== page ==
Retrofitting is a priority for the newly-announced Metro Vancouver Zero Emission Innovation Centre, to be administered through the Renewable Cities program at Simon Fraser University, Vancouver. According to the SFU press release of January 12, the Metro Vancouver Zero Emission Innovation Centre “will be seeded by a generous $21.7 million endowment from the federal government to identify, finance and scale up local climate solutions, such as building retrofits and electrification of transportation.” The top priorities stated include “ “Identifying and initiating programmatic priorities, and integrating the Zero Emission Building Exchange to support building sector capacity building”. For now, though, “the new centre’s work will start modestly. It is expected to grow steadily through partnership, programming investment, leveraging and innovative financing”. The launch of the Centre is scheduled for September 2021, after input is gathered “from a range of stakeholders, including local and provincial government, industry, non-profit organizations and the finance sector.”
The Vancouver Centre will be modelled on The Atmospheric Fund – originally known as the Toronto Atmospheric Fund when it was established in 1991 through the advocacy of then-Toronto City Councillors Jack Layton and Dan Leckie. The Atmospheric Fund now serves Canada’s largest urban area, the Greater Toronto/Hamilton region of approximately 7 million people, and is part of the Low Carbon Cities Canada (LC3), a partnership which also includes Vancouver, Calgary, Edmonton, Ottawa, Montreal and Halifax, as well as the Federation of Canadian Municipalities.
In “What does Canada’s new $15 billion plan mean for urban climate action?” (Dec. 15), The Atmospheric Fund reviews the federal government’s latest climate plan and discusses the two sectors most relevant to municipalities: buildings and transportation. The Atmospheric Fund states that its own priorities for 2021, include: “Partnering with housing providers to initiate deep retrofits in 3,000 housing units this year; Mobilizing $150 million in investment to leverage public funding and attract more capital into low-carbon activity; Supporting municipalities to adopt green development standards for new buildings and performance standards for existing ones; Providing grants and investment capital to enable even more low-carbon activity like workforce development (clean jobs!) and EV charger installations; and Publishing new research on growing challenges like fugitive methane emissions and embodied carbon in new construction.”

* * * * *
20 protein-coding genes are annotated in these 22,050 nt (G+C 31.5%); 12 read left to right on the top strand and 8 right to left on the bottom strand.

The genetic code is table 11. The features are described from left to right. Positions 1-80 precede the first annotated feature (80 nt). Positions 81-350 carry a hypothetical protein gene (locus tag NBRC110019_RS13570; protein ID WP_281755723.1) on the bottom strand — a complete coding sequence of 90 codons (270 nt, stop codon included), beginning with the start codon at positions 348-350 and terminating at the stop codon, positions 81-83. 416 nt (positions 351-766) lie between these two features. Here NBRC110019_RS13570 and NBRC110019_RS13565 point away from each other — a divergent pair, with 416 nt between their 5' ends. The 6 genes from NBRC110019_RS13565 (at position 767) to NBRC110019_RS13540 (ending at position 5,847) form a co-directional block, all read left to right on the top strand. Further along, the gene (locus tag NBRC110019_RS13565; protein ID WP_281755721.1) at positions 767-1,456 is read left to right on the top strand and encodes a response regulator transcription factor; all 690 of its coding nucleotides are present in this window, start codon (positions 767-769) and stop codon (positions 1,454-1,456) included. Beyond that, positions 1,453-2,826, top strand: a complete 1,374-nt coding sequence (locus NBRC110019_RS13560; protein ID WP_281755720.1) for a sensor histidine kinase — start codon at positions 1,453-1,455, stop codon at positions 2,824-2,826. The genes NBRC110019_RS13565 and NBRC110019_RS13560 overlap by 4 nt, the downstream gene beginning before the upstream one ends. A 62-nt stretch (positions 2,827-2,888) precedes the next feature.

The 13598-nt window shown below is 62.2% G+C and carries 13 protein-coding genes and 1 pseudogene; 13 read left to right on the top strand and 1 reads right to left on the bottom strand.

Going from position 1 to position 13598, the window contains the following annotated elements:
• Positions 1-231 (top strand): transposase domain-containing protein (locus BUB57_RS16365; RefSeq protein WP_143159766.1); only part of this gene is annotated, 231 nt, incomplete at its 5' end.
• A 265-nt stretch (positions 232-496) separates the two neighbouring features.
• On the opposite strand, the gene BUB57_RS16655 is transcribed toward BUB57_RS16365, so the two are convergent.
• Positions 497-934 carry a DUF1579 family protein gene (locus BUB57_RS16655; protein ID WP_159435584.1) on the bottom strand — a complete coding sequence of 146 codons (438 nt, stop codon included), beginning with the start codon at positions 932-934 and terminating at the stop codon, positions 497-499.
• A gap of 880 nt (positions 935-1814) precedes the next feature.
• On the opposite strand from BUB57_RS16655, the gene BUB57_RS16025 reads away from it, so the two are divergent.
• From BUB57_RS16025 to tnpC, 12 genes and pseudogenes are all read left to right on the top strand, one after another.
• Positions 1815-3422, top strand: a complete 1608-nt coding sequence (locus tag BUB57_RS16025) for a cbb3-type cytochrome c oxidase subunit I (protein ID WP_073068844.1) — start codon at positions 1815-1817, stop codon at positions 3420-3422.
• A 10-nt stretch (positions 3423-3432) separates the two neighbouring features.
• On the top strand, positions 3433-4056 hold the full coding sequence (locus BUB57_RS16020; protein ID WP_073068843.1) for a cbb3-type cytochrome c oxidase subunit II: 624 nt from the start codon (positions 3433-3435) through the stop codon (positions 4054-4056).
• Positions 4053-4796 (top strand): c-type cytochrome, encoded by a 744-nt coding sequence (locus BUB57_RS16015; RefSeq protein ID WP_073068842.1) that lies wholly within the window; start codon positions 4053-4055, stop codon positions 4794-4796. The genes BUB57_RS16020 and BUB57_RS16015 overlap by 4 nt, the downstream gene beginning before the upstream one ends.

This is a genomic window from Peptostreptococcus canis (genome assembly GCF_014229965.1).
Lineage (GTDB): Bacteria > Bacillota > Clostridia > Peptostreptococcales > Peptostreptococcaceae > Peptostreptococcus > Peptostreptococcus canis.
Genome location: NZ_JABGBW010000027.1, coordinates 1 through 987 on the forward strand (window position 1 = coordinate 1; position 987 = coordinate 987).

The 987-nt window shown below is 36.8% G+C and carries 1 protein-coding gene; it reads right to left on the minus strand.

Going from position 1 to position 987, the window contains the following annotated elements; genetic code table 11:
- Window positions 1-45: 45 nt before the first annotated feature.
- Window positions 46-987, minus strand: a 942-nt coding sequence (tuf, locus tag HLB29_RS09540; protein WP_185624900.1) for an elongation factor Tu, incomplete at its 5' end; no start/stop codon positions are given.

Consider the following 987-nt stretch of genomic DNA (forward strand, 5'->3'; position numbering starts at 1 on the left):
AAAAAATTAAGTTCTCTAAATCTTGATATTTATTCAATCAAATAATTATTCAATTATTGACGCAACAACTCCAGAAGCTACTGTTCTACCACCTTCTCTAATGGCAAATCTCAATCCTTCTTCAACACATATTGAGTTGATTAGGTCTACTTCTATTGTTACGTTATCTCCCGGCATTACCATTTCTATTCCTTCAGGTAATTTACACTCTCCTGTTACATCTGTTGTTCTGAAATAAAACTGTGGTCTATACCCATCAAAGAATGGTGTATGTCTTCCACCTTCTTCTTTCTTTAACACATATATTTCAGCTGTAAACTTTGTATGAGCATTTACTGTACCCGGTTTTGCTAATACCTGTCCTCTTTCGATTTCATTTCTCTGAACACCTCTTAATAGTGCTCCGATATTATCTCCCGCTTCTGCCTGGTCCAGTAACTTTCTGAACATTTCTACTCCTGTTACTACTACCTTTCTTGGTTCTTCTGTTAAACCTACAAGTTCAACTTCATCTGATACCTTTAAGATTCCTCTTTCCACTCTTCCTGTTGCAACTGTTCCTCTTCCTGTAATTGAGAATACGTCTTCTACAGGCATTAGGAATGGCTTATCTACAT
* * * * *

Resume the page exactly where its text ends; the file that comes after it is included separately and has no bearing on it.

The governance of climate action in Toronto and Vancouver is summarized in a new article by three academics from the Universities of Waterloo and Toronto, “Strategies and Governance for Implementing Deep Decarbonization Plans at the Local Level”, published in the latest issue of the journal Sustainability. It offers case studies of the best practices in climate action governance in Toronto and Vancouver, along with Bridgewater, Nova Scotia; Guelph, Ontario; Park City and New York City in the U.S., Lahti in Finland and Oslo in Norway. These cities range in size from 8,400 people to 9.6 million, but were chosen as “leading and ambitious” cities. The authors identify the importance of transnational networks in city decarbonization planning, and highlight their efforts “to expand their green economies and the capacity of their workforces to meet the future demand for skilled workers, especially in the buildings and construction sectors.”
And briefly: A recent article in the New York Times also noted the importance of retrofitting: “New York’s real climate challenge: Fixing its aging buildings” (Dec. 29, New York Times). Stating that “Nearly 70 percent of the city’s total carbon emissions come from buildings. A project to retrofit nine buildings with green technology is pioneering a new solution”. The article describes the Casa Pasiva retrofitting project , one of a number of RetrofitNY projects funded by the New York State Energy Research & Development Authority.